'Someone still has to do the work'

The school workforce agreement was designed to improve the lot of teachers. Five years after its introduction, has it achieved its noble aim?

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The school workforce agreement changed Karin Bradshaw's life. Before September 2003, the teacher at Bickley Primary in Bromley was like many others in her profession - overworked, with little time for an existence outside the classroom.

"Your weekends weren't your own, basically, and I was also working most evenings," she remembers. "On Sundays, work would be hanging over you because you would have something to plan for next week. But I just accepted it. It was what I had always known."

Then, five years ago, things suddenly began to improve thanks to a deal signed between the Government, employers and most of the school staff unions.

It paved the way for a much bigger role for support staff, and guaranteed that teachers would no longer have to do more than 20 administrative tasks, would have to provide no more than 38 hours' cover a year for absent or sick colleagues, and would have 10 per cent of their teaching time set aside for planning, preparation and assessment (PPA).

For Mrs Bradshaw, then a full-time teacher, it seemed too good to be true. "I almost couldn't believe it when they said they were going to reduce our workload," she said.

"You think you have heard it all before. I thought it would be one of those initiatives that was brought in and forgotten about."

Today, as a part-time teacher who only works two days a week, Mrs Bradshaw is still given an entire afternoon every fortnight to plan lessons and mark work. She can take her PPA time in school or use a laptop to work from home.

"That four or five-hour chunk of time meant I got my spare time back. The work-life balance is definitely there," she said.

That is exactly what the signatories to the agreement hoped would happen. Unfortunately, a TES poll with responses from 3,453 teachers suggests Mrs Bradshaw is in a tiny minority.

Asked what effect the agreement had had on their workload, only 3.6 per cent said it had led to a "substantial reduction".

Another 38.3 per cent said there had only been a small reduction, and 48 per cent said it had had no effect.

One in 10 said the deal had actually increased their workload.

The figures are supported by School Teachers' Review Body research, released last month, that showed the first across-the-board increase in teacher working hours since 2000.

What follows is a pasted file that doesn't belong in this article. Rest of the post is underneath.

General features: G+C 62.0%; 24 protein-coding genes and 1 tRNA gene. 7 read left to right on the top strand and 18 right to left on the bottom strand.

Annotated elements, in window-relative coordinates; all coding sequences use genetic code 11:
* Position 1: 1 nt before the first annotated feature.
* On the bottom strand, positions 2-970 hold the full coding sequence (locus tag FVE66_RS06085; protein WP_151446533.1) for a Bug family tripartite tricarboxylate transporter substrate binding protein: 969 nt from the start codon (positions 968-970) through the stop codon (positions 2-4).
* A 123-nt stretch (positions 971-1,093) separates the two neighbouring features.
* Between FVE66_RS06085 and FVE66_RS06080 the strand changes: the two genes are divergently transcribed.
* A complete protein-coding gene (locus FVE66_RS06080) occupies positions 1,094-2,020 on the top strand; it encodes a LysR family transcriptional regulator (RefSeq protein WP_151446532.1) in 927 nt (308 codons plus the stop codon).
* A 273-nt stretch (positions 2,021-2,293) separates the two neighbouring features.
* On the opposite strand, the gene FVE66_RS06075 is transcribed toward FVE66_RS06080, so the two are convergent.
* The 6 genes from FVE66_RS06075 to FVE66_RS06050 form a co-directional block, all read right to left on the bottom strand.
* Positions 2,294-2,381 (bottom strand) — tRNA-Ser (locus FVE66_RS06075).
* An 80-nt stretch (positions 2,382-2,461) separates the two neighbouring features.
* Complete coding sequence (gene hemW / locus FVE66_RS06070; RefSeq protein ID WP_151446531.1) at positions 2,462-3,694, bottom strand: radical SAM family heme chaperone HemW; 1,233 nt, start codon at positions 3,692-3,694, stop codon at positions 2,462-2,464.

Responding to The TES survey, Wayne Blessing, a secondary teacher from The Wirral, said: "Time protected and tasks withdrawn have just meant more work being foisted on us elsewhere in our ever-changing and expanding roles."

A primary teacher, who wished to remain anonymous, reached a similar verdict. "It's OK saying we don't have to do certain tasks, but who does?" she said. "No one's hours have been increased, no one else has been given the role of completing these tasks. Who does them? Obviously us, the teachers,"

The TES poll does suggest one obvious reason for the continuing upsurge in teacher workload. Only a quarter of teachers said their school had introduced the workforce agreement in full, 28 per cent didn't know and 47 per cent were definite that it had not been implemented.

It is a problem that the NASUWT, one of the agreement's most vociferous supporters, has been well aware of, having uncovered its own "damning evidence" of some schools' failure to implement the deal.

The union launched a campaign this summer urging members to report their schools if they were breaking the law in this way, and wrote to chairs of governors and local authorities asking for their help with the problem.

Chris Keates, general secretary, said: "Where all aspects of the agreement have been implemented - and that is in a lot of schools - it is working well. The problem is in those schools which are not complying.